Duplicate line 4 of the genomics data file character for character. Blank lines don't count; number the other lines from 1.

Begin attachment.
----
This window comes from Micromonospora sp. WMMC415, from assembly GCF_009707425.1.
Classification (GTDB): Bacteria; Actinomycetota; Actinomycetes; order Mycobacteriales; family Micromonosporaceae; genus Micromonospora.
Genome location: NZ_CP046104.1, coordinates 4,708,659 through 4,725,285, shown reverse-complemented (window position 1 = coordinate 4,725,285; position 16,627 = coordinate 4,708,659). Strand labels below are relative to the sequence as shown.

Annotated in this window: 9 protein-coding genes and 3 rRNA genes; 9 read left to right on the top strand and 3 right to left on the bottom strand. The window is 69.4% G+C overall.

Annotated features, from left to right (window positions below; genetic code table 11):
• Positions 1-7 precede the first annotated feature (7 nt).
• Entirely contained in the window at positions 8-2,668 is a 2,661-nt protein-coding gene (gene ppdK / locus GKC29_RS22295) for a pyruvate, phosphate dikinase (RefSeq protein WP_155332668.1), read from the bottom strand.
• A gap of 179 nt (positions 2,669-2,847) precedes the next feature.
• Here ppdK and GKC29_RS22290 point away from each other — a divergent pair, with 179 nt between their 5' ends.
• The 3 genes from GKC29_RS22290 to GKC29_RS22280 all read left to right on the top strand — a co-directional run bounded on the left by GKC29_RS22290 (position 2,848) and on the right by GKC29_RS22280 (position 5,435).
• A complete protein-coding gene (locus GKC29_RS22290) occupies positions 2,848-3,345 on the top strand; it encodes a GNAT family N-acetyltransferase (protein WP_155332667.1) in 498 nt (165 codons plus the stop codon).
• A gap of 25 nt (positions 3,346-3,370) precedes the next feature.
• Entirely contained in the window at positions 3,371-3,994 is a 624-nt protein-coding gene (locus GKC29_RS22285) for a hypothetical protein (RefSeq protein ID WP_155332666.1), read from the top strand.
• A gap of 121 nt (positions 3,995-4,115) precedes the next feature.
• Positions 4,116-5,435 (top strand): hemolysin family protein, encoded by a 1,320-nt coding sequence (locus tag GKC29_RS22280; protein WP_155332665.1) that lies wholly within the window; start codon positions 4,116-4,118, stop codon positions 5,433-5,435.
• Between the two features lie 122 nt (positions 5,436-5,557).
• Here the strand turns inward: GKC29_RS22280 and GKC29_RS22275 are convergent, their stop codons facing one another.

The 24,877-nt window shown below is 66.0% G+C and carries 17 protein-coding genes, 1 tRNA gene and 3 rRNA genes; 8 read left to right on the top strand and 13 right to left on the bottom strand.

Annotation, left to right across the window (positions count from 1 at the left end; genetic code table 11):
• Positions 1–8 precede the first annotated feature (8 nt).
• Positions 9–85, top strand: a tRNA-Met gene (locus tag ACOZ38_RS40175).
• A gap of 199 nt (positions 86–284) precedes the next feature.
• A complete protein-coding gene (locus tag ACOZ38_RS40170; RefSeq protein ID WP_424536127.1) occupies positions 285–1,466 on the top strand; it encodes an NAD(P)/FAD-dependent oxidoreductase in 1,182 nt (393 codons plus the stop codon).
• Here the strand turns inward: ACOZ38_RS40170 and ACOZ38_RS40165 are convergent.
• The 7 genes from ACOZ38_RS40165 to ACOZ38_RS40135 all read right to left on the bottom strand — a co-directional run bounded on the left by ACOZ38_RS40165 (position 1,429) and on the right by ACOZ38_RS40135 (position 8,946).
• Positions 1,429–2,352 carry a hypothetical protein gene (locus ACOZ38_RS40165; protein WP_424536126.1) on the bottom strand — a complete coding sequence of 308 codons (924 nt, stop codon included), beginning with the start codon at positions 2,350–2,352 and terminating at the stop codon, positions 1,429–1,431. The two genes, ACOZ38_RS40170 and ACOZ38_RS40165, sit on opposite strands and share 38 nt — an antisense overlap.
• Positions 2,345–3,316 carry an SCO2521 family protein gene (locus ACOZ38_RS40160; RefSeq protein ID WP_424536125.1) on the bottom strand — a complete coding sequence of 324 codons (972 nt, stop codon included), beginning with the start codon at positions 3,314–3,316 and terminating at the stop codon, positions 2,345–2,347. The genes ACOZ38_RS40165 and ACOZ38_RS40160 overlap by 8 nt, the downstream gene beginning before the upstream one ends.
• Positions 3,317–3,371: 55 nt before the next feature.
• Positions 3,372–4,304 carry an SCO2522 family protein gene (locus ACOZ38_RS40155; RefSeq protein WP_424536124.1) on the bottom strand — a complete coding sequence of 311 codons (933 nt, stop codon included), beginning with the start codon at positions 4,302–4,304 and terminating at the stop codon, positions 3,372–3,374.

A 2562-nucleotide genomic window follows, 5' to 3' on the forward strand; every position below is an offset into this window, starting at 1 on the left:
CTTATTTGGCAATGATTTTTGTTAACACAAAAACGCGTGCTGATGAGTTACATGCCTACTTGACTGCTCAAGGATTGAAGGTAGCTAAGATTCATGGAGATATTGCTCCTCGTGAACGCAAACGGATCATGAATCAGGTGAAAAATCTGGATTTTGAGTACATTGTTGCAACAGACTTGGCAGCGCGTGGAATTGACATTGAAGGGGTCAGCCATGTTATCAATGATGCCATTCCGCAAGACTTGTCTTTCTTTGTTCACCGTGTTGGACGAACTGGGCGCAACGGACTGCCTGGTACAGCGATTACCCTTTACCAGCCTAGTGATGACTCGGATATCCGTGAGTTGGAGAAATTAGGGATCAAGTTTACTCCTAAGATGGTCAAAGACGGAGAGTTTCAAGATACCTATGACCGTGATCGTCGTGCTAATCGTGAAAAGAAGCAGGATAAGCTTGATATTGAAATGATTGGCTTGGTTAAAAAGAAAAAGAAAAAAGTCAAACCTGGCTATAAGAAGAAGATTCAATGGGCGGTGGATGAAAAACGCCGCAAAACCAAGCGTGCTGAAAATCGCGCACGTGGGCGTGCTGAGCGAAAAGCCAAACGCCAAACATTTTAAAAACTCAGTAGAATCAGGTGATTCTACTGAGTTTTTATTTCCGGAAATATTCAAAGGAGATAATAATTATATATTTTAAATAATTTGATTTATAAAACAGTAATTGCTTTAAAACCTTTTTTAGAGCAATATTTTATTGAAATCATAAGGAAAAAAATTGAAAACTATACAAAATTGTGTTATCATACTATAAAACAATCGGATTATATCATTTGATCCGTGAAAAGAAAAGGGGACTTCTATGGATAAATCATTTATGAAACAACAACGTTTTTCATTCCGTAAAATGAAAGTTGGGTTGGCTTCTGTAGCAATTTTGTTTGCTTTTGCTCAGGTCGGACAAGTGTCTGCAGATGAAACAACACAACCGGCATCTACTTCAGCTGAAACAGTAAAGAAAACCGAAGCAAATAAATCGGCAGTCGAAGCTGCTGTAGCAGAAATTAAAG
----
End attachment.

Annotated in this window: 9 protein-coding genes and 3 rRNA genes; 9 read left to right on the top strand and 3 right to left on the bottom strand. The window is 69.4% G+C overall.